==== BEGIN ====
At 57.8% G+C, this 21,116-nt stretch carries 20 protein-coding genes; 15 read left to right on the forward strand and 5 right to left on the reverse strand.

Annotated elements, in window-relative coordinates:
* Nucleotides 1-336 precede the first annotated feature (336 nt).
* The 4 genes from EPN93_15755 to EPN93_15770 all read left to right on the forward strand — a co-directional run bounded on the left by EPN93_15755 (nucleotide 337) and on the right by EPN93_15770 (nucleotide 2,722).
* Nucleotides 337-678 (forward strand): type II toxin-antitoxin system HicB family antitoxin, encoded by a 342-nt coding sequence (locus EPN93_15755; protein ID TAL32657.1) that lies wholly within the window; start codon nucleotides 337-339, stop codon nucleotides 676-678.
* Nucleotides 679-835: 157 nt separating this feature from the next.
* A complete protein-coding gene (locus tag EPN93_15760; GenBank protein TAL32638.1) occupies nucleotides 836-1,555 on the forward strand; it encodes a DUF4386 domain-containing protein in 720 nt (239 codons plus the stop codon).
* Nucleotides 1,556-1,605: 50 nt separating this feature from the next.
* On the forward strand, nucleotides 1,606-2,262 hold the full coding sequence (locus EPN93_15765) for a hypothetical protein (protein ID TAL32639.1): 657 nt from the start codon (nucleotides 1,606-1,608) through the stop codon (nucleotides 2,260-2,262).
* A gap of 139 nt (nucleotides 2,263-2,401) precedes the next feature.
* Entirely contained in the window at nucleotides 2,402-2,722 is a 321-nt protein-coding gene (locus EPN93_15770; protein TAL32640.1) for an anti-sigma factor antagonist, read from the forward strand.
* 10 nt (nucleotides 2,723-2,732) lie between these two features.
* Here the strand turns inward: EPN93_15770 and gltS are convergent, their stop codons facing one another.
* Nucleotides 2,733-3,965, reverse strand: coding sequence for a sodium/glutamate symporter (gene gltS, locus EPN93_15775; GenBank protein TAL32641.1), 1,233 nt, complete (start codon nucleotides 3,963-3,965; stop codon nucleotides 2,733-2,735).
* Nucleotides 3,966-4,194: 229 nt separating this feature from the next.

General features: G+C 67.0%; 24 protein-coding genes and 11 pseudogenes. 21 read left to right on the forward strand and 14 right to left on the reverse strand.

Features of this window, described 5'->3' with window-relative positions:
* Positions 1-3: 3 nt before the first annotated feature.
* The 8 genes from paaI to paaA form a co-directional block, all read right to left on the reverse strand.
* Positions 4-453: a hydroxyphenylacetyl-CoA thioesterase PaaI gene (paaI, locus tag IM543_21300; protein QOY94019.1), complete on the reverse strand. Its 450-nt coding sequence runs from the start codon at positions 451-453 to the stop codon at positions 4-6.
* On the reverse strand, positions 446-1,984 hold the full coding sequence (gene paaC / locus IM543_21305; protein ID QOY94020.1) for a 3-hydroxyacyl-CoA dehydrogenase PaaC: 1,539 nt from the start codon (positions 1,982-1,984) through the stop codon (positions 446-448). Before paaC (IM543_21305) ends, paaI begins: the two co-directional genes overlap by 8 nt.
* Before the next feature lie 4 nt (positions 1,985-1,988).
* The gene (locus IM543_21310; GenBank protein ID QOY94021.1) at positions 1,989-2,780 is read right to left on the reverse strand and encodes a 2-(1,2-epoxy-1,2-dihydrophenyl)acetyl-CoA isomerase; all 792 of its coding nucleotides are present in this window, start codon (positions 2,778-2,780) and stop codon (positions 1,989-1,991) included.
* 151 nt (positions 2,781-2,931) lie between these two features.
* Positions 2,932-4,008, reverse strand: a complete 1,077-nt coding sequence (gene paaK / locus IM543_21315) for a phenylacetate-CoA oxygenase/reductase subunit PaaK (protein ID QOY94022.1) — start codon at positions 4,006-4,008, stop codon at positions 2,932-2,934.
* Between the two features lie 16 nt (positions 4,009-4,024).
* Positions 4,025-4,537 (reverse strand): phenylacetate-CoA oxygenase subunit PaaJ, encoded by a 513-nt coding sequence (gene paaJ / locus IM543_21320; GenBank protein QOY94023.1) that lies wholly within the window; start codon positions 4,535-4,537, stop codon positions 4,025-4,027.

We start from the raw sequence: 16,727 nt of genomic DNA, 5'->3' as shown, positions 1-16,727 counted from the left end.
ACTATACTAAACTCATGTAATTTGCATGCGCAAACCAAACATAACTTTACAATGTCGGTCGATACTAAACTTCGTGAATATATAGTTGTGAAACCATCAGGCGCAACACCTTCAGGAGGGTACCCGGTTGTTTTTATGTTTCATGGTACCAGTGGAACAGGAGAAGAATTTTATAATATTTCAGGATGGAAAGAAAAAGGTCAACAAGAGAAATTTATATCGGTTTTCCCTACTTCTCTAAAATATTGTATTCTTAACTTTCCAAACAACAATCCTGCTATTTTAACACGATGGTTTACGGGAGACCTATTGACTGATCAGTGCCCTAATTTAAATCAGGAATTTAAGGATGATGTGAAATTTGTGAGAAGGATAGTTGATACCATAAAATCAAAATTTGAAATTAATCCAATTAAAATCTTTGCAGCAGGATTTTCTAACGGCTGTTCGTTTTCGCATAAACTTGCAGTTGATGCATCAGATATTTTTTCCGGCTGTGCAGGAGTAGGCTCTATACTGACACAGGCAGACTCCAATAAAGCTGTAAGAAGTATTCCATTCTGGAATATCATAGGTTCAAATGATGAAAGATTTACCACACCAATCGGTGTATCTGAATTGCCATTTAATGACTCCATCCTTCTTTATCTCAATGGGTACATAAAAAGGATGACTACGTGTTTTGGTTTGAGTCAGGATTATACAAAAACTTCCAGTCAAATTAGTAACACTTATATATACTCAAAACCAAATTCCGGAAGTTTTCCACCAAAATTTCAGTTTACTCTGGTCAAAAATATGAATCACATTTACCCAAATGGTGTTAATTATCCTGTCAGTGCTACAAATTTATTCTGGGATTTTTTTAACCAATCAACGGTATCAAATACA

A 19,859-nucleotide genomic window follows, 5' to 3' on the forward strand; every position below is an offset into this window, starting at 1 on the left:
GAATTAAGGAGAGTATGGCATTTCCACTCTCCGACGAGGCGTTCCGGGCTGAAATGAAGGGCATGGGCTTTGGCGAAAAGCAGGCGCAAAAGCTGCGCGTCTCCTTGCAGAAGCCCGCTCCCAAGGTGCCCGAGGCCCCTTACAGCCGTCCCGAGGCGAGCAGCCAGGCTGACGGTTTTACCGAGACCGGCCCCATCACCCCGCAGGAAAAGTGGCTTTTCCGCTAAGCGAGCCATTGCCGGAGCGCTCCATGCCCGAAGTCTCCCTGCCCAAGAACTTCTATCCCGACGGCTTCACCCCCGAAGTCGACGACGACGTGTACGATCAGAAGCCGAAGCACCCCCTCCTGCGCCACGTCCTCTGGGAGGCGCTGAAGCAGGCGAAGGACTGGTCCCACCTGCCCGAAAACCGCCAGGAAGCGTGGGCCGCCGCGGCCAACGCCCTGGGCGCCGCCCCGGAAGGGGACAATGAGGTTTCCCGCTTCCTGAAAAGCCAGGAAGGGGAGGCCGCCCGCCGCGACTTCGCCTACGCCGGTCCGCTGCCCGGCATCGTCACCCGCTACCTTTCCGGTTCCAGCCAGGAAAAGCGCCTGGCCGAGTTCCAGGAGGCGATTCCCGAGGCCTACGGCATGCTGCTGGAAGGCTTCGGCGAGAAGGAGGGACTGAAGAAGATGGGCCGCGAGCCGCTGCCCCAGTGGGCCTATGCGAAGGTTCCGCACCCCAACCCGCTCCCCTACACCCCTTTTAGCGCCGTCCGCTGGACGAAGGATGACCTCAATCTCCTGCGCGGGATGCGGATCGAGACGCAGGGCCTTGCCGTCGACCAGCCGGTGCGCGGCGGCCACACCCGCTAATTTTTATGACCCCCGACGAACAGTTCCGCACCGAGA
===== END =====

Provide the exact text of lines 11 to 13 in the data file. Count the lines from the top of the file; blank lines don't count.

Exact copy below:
* Entirely contained in the window at nucleotides 2,402-2,722 is a 321-nt protein-coding gene (locus EPN93_15770; protein TAL32640.1) for an anti-sigma factor antagonist, read from the forward strand.
* 10 nt (nucleotides 2,723-2,732) lie between these two features.
* Here the strand turns inward: EPN93_15770 and gltS are convergent, their stop codons facing one another.